Heaven Sets on Wind Creek
All paintings are different. They hold different meanings, stories, practices and lessons. Each one carries a piece of the artist’s heart with it. Some more than others.
This particular piece was, by far, the most emotional work I’ve ever done. I cried while painting it, hitting the floor in a hot mess after certain brushstrokes of color and especially when the title was determined. Those who have seen it in person have shared with me that they, too, were moved to tears. Not because of the quality – but because of the story.
I live beside Keyhole Reservoir in Wyoming, along with about 500 other precious people. Pine Haven is a small, tight-knit community where everyone knows and (for the most part) loves everyone. It’s active with fishing, boating, swimming, camping, and hiking. In the winter months, ice fishermen dot the frozen water. Occasionally, however, a vehicle needs recovered from the lake due to the ice not being thick enough to hold its weight.
This past December 2022, one individual drove his UTV onto the ice which unfortunately gave way beneath him. He was lucky in that he managed to pull himself onto the ice shelf and call for help. Two men that drove out to rescue him were not so lucky, fell through and perished in the icy water. These men were loved deeply by everyone who knew them….and we all knew them because they were always out doing something for someone else. Ultimately, they gave their lives for the sake of another. There is no greater love than this.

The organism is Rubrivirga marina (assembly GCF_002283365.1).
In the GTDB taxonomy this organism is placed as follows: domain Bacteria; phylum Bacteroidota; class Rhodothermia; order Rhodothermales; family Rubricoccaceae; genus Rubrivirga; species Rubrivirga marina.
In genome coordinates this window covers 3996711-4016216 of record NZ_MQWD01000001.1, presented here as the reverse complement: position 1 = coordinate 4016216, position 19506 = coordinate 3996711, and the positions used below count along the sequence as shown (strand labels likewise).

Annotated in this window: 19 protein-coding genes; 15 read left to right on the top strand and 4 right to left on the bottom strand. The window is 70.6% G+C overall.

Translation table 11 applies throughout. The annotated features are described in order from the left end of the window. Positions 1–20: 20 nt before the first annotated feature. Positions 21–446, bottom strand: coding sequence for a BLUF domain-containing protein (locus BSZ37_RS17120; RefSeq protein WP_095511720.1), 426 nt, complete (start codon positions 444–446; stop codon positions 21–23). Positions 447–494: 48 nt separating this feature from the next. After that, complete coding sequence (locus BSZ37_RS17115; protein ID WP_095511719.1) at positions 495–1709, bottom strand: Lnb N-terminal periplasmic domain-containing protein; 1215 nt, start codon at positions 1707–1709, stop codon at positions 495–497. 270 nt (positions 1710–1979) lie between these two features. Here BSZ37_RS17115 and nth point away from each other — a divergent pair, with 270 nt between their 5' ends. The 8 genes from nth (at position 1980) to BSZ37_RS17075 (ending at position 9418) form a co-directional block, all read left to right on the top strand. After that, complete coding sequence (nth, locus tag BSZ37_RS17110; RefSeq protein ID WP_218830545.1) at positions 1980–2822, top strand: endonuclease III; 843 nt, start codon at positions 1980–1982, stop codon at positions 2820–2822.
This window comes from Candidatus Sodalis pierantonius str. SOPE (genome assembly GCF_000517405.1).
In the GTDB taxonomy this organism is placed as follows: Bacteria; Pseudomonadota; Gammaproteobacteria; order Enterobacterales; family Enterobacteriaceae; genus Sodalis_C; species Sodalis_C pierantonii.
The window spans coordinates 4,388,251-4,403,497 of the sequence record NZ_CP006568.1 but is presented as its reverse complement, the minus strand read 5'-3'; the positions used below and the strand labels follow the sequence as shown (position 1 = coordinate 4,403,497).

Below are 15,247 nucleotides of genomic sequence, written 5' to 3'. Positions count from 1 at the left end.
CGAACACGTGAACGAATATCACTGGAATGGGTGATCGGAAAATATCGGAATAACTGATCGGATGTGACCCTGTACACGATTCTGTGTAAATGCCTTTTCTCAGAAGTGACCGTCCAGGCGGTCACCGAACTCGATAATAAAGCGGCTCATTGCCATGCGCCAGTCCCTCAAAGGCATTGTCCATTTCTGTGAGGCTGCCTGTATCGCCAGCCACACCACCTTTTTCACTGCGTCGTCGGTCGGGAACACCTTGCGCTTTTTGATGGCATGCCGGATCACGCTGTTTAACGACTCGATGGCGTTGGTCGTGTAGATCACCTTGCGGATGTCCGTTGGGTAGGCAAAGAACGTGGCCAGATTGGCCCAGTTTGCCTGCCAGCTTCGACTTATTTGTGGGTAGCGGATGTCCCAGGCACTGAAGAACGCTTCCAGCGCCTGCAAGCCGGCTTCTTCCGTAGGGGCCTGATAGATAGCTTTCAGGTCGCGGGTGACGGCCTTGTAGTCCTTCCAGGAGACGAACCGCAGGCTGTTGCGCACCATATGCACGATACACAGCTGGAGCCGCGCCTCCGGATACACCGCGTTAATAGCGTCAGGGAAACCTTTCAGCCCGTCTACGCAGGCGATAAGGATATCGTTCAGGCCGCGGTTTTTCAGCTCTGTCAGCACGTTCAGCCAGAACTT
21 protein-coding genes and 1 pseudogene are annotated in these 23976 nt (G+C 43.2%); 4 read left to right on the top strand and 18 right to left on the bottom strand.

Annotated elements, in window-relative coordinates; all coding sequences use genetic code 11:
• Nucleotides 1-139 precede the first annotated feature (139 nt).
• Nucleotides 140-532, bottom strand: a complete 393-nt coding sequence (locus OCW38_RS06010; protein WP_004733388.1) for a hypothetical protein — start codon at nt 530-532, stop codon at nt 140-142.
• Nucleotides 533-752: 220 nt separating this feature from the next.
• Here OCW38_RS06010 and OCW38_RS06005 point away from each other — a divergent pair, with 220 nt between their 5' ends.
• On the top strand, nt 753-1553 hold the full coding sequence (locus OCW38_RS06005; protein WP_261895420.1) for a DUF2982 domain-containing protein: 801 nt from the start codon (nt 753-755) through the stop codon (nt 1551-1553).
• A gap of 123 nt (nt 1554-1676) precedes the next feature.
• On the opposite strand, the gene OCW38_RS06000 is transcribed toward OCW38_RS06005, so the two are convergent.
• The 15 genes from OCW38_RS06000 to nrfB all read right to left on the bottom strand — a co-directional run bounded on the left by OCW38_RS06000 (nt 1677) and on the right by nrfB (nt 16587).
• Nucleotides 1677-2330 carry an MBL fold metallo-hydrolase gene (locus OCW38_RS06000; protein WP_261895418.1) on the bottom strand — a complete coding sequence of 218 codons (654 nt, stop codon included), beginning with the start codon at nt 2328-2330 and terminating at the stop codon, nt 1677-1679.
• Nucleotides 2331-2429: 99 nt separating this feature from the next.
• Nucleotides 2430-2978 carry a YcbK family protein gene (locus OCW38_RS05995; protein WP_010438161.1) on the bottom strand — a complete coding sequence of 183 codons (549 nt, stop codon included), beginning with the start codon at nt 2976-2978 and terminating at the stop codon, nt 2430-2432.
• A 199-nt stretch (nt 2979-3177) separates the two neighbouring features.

The tragedy happened on the west end of the lake, which is known as Wind Creek.
There was a fundraiser held in March 2023 to raise money to purchase personalized benches in their honor to set in the town parks and cemetery. I had been asked to donate an item to be auctioned off at the event, but didn’t know what to paint. I had the canvas. I had the frame. But the content was somewhat lost to me. It had to be special – because the cause was important, and the men extraordinary.
Finally, the image for the composition came to me as I was driving one day. I sucked in my breath and my eyes filled with tears as I nearly ran off the road. I had taken a picture of a sunset at Wind Creek several years before. It was a phenomenal sky with touches of every color from a prism. It looked like Heaven was settling on the earth.
I painted the sunset as close to the original as possible, doing my best to capture the golden light that enveloped the scene. I added two geese flying into the end of the day, and sobbed uncontrollably as I pictured my friends wrapped in warmth – a stark, healing contrast to their final moments on earth.
I didn’t know who was going to buy this painting at the auction. But I prayed that it would go into the hands of someone who knew these men, that it would be a memorial of their sacrifice and selflessness. My prayer was answered tenfold.
At the event, the wife of one of the men called me to her. She held my hands and said, “I’m buying that painting.” Then she shared an important lesson with me that she used to teach her kids when she taught school. It was a five-point lesson about geese that she encouraged them to imitate with their friends throughout life:
Take turns leading.
Fly in each other’s wind speed.
The goose in the back sometimes takes over the lead.
Honk to encourage one another.
Nobody goes down alone.
She was awarded the painting after a battle of wills and pocketbooks. I felt bad that she had to pay for it. She had already given so much of herself with the loss of her husband and best friend. But I am so happy it hangs in her home. It didn’t belong anywhere else.
In Loving Memory
12/7/54 – 12/15/22
5/14/74 – 12/15/22